Many trans-fat bans allow for trace amounts of artificial trans-fat in foods, but the Chelsea ban will prohibit trans fats completely, according to the association. Violators are subject to a $100 fine for the first offense, $200 for the second offense and $300 for any additional offenses within any single, one-year period. The ban takes effect Jan. 1, 2015.
Dr. Joy Dubost, Ph.D, RD and the association's director of nutrition policy, testified before the Chelsea Board of Health in February. She said it would be "virtually impossible" to eliminate all trans-fat from restaurant foods, and the ban unfairly targets restaurants.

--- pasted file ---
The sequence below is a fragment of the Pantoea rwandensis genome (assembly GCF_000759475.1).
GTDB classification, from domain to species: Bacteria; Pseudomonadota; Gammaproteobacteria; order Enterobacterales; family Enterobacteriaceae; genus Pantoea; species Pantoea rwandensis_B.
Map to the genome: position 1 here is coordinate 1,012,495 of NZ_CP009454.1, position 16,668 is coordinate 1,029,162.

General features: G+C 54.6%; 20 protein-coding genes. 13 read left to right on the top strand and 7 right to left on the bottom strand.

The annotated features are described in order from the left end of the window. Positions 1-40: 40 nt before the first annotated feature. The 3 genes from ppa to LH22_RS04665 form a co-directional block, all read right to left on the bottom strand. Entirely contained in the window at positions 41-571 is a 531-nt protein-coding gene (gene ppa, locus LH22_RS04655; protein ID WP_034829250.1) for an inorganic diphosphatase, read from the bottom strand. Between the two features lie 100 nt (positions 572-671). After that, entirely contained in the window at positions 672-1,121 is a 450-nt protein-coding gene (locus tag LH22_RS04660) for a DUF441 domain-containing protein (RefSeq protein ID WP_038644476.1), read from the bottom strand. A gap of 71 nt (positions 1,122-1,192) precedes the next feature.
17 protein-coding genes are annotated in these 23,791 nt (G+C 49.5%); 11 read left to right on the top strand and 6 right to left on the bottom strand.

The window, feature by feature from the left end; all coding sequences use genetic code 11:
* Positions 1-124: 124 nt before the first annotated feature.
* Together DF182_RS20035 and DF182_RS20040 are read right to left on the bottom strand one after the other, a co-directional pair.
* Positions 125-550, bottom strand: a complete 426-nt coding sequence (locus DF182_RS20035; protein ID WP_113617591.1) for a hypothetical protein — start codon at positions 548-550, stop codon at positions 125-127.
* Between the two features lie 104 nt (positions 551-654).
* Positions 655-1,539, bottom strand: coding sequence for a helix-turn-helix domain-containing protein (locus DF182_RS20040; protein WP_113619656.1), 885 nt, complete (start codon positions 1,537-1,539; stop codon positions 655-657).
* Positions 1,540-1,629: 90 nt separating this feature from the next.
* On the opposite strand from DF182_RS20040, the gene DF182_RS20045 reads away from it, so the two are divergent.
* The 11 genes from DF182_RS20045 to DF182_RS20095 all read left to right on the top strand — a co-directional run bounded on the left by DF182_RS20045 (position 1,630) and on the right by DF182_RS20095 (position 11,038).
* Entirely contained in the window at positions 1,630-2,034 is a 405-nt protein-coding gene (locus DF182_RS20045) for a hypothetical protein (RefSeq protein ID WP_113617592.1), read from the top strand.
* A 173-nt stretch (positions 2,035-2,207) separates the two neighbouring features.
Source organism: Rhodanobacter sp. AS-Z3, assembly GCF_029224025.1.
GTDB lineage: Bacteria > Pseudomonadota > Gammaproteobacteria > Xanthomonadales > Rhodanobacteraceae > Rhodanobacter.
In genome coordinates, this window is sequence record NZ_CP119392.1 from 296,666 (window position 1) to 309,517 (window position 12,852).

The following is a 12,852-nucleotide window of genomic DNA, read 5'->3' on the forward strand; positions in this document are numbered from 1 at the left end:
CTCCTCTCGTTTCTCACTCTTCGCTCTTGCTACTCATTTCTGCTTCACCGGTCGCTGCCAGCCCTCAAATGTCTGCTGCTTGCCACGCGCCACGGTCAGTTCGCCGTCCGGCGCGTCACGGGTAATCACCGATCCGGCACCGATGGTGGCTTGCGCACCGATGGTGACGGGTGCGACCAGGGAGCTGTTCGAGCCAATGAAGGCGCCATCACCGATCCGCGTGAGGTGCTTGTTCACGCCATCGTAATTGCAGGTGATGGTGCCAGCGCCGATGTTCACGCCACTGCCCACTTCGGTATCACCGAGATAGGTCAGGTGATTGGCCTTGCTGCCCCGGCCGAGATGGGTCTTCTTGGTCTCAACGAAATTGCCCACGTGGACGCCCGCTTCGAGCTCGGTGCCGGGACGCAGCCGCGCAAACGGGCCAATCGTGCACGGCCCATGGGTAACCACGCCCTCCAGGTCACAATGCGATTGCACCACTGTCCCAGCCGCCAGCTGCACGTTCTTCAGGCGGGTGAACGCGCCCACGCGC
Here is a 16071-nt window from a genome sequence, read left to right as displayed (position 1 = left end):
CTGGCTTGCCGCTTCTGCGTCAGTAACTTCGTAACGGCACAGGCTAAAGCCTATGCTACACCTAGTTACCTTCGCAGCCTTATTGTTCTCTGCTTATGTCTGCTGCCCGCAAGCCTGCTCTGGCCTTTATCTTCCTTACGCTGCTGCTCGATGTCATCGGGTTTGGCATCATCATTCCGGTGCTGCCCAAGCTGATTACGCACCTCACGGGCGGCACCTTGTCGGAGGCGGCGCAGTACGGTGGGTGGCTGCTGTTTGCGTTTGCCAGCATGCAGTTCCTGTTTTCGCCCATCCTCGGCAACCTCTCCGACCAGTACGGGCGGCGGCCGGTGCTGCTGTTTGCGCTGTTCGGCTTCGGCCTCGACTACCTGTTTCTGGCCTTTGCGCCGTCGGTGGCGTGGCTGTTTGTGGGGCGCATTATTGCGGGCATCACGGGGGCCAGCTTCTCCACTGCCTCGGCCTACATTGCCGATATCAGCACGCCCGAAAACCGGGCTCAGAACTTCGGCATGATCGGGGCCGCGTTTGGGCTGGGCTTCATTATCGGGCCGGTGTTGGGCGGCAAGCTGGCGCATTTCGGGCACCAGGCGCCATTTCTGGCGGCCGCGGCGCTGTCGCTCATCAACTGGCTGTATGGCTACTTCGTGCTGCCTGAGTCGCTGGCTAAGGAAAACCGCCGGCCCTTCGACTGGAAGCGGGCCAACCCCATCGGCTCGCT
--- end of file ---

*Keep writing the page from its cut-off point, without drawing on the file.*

"The association’s research shows that the average American consumes meals or snacks prepared away from home about five times per week which means that about 76 percent of meals are still prepared at home," Dubost said. "This regulation on trans-fat does not impact packaged goods sold in grocery or convenience stores, which is the biggest source of meals and snacks.
"Thus the ban unfairly targets restaurant and foodservice establishment since the largest contributor of meals and overall nutrition is not being held to the same standard."
Federal regulations state that a product is declared as having zero trans-fat if it contains less than 0.5 grams of trans fat per serving.